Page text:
OPINION: It has become the practice of auditors-general to report the facts of sensitive matters and leave it to readers of the office's reports to connect the dots. Such is the case too with Deputy Auditor-General Phillippa Smith's investigation of the circumstances surrounding casino operator SkyCity's selection as the preferred builder of a new convention centre in Auckland.
Ms Smith's conclusion - that the process was hopelessly compromised by ministerial and bureaucratic meddling - is worrisome. The dots are more troubling still.
The most alarming of the facts are these: In June 2010 officials met to evaluate expressions of interest from five potential tenderers for the project. Of the five, SkyCity's was ranked the lowest because its proposal too closely resembled a casino extension and too little resembled a convention centre. Yet, a year later, SkyCity was announced as the winner of the process.
What changed in that time? First, Economic Development Minister Gerry Brownlee met with SkyCity to canvass potential changes to its bid. Then officials from the Economic Development Ministry engaged in what Ms Smith terms "extensive and detailed" discussion with SkyCity as it put together the detailed proposal that was eventually chosen as the preferred option. Mr Brownlee did not meet the other potential bidders for the project and officials did not engage with the other tenderers in the same way. Instead, they were told that decisions had been delayed.
The net effect of these ministerial and official interventions was to tilt the playing field in SkyCity's favour.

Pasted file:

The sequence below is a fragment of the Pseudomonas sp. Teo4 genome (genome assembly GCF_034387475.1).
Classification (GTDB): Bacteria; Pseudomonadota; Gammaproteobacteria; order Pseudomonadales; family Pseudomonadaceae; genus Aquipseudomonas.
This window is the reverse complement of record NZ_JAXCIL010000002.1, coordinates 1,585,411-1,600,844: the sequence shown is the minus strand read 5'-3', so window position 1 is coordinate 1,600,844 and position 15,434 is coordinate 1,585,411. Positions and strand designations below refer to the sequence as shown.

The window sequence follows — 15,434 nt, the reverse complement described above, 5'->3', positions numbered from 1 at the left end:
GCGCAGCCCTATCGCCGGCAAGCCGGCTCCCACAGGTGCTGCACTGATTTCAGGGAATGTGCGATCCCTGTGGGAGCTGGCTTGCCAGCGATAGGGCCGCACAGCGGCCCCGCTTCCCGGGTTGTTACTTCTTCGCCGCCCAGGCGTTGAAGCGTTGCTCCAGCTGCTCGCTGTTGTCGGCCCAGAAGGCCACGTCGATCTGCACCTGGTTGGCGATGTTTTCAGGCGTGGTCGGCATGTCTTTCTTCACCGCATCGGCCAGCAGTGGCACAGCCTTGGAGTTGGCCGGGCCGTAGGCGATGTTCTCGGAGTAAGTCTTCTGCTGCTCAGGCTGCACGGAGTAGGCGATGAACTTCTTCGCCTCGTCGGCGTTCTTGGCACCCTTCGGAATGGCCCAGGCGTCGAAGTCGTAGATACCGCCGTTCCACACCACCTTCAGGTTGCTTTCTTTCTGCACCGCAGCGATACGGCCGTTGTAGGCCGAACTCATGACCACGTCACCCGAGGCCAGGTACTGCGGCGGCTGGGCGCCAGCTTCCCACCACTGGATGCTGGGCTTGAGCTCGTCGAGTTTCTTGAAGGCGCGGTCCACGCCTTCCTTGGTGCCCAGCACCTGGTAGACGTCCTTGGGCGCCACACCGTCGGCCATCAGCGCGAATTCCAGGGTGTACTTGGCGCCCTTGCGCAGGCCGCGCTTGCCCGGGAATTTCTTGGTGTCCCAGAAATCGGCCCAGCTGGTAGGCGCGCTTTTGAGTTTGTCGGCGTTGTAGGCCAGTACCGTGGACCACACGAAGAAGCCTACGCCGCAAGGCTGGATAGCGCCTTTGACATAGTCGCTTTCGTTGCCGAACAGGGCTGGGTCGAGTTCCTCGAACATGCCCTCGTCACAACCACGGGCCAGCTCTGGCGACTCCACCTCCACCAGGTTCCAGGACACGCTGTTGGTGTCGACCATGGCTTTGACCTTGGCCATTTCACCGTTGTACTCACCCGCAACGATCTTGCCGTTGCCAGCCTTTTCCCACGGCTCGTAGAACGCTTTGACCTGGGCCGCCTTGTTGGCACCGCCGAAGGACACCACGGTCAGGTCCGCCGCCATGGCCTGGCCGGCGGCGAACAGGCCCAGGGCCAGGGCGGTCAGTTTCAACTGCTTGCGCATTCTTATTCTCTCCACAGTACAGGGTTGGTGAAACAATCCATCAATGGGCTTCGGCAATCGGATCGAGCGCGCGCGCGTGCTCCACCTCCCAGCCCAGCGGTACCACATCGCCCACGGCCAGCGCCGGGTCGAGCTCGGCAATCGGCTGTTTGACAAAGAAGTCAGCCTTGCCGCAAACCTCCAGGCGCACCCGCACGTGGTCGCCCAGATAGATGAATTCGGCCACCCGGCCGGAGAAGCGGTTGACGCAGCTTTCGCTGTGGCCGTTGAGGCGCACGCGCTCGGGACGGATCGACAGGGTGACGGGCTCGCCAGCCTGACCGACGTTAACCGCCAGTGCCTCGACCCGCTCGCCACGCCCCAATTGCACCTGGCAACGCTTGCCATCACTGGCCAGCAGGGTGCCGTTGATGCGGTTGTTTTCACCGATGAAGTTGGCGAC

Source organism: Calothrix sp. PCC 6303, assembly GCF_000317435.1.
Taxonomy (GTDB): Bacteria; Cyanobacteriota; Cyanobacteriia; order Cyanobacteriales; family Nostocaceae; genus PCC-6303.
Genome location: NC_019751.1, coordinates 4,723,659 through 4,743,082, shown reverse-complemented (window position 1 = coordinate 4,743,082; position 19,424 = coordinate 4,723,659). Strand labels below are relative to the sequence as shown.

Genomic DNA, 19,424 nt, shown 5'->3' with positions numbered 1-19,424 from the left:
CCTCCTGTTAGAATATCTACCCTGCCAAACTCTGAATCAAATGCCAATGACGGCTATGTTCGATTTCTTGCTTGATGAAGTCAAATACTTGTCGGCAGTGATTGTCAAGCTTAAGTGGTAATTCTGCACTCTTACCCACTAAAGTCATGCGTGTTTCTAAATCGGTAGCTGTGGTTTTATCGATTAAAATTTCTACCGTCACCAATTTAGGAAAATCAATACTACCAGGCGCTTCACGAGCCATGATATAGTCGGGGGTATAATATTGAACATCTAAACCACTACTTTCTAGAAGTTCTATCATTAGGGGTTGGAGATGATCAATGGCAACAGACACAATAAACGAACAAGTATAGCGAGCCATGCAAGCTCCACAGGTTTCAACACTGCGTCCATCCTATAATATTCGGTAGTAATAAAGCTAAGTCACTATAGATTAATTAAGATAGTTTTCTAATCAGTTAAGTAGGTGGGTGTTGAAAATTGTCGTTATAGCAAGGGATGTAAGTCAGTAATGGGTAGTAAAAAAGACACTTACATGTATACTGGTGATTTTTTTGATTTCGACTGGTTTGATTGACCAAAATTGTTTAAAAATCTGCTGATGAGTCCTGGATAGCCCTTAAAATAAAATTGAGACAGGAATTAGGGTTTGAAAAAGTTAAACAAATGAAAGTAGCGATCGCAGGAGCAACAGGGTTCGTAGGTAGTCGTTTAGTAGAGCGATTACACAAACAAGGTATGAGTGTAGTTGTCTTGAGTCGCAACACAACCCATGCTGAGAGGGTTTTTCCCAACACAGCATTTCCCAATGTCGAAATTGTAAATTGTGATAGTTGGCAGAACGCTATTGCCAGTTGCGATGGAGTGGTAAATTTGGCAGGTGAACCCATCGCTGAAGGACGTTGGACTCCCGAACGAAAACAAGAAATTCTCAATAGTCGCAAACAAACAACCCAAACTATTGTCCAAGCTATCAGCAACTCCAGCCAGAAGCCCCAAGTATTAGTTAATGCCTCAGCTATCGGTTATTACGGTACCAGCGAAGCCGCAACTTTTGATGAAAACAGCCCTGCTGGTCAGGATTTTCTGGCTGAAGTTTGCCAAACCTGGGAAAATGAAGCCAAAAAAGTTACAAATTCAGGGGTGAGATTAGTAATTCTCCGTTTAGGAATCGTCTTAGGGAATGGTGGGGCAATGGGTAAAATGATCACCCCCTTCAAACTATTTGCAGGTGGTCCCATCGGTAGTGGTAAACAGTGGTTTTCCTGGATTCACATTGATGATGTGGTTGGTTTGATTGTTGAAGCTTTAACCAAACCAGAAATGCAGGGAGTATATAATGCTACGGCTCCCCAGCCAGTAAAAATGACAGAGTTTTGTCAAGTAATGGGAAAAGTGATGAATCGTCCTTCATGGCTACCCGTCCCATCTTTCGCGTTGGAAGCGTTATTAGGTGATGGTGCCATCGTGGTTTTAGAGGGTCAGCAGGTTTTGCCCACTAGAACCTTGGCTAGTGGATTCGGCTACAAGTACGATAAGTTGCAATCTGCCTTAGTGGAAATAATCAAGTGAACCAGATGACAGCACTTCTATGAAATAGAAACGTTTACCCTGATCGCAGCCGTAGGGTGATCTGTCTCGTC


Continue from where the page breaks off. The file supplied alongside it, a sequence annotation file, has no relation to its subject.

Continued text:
Ms Smith did not find any evidence of corruption or what she calls "inappropriate considerations" influencing decision-making. Her finding is supported by another of the report's revelations - that the proposed tradeoff between funding of a new convention centre and a relaxation of the gambling restrictions that apply to SkyCity was driven by Prime Minister John Key, not the casino operator.
In fact, SkyCity seemed remarkably unenthusiastic about the project, having to be continually prodded to supply information and meet deadlines.
The report makes it clear, however, that the process by which decisions were made fell far short of the desired standard. That is important not in itself but because adherence to proper process helps to ensure that public moneys are spent wisely and that New Zealand remains relatively free of corruption.
Ms Smith offers no view as to why experienced, senior officials chose to ignore official guidelines as well as internal warnings that the process they were overseeing was deeply flawed.
However, it appears that the prime minister had what he thought was a good idea and officials attached greater importance to making it happen than to complying with the rules and guidelines for public sector purchasing and funding.
That is the way politics operates in Russia, China, India, Africa and other parts of the world in which corruption is endemic. It is not the way it should operate in New Zealand.
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